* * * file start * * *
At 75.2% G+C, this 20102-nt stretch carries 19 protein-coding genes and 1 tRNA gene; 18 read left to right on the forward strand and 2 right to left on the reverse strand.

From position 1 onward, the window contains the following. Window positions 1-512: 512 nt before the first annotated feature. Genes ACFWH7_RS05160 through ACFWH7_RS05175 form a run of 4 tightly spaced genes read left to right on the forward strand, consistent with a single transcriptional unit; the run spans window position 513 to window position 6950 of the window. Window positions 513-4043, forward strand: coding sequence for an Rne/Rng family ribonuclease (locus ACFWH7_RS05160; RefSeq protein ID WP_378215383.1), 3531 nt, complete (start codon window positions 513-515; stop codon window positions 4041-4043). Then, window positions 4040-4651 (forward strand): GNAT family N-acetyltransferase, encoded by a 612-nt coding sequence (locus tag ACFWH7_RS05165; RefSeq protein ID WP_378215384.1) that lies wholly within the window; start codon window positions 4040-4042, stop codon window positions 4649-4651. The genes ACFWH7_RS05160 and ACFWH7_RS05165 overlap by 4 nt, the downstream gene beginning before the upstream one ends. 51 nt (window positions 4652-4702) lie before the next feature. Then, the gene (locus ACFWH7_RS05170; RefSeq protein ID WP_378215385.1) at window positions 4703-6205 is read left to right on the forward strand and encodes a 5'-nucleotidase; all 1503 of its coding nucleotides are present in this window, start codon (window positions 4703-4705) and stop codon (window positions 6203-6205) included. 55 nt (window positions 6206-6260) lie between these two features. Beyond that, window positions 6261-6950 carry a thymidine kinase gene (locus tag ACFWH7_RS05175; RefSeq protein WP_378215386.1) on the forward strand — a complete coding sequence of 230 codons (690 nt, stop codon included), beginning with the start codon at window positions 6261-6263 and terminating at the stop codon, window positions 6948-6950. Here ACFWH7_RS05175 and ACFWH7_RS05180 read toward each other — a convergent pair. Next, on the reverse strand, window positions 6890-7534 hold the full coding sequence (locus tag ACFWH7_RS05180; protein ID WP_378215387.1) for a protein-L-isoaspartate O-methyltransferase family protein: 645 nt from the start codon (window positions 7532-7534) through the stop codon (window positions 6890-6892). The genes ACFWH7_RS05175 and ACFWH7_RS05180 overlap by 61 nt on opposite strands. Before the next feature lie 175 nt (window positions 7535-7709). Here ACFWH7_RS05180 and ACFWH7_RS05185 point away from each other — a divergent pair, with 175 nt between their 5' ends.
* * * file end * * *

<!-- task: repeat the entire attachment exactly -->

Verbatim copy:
At 75.2% G+C, this 20102-nt stretch carries 19 protein-coding genes and 1 tRNA gene; 18 read left to right on the forward strand and 2 right to left on the reverse strand.

From position 1 onward, the window contains the following. Window positions 1-512: 512 nt before the first annotated feature. Genes ACFWH7_RS05160 through ACFWH7_RS05175 form a run of 4 tightly spaced genes read left to right on the forward strand, consistent with a single transcriptional unit; the run spans window position 513 to window position 6950 of the window. Window positions 513-4043, forward strand: coding sequence for an Rne/Rng family ribonuclease (locus ACFWH7_RS05160; RefSeq protein ID WP_378215383.1), 3531 nt, complete (start codon window positions 513-515; stop codon window positions 4041-4043). Then, window positions 4040-4651 (forward strand): GNAT family N-acetyltransferase, encoded by a 612-nt coding sequence (locus tag ACFWH7_RS05165; RefSeq protein ID WP_378215384.1) that lies wholly within the window; start codon window positions 4040-4042, stop codon window positions 4649-4651. The genes ACFWH7_RS05160 and ACFWH7_RS05165 overlap by 4 nt, the downstream gene beginning before the upstream one ends. 51 nt (window positions 4652-4702) lie before the next feature. Then, the gene (locus ACFWH7_RS05170; RefSeq protein ID WP_378215385.1) at window positions 4703-6205 is read left to right on the forward strand and encodes a 5'-nucleotidase; all 1503 of its coding nucleotides are present in this window, start codon (window positions 4703-4705) and stop codon (window positions 6203-6205) included. 55 nt (window positions 6206-6260) lie between these two features. Beyond that, window positions 6261-6950 carry a thymidine kinase gene (locus tag ACFWH7_RS05175; RefSeq protein WP_378215386.1) on the forward strand — a complete coding sequence of 230 codons (690 nt, stop codon included), beginning with the start codon at window positions 6261-6263 and terminating at the stop codon, window positions 6948-6950. Here ACFWH7_RS05175 and ACFWH7_RS05180 read toward each other — a convergent pair. Next, on the reverse strand, window positions 6890-7534 hold the full coding sequence (locus tag ACFWH7_RS05180; protein ID WP_378215387.1) for a protein-L-isoaspartate O-methyltransferase family protein: 645 nt from the start codon (window positions 7532-7534) through the stop codon (window positions 6890-6892). The genes ACFWH7_RS05175 and ACFWH7_RS05180 overlap by 61 nt on opposite strands. Before the next feature lie 175 nt (window positions 7535-7709). Here ACFWH7_RS05180 and ACFWH7_RS05185 point away from each other — a divergent pair, with 175 nt between their 5' ends.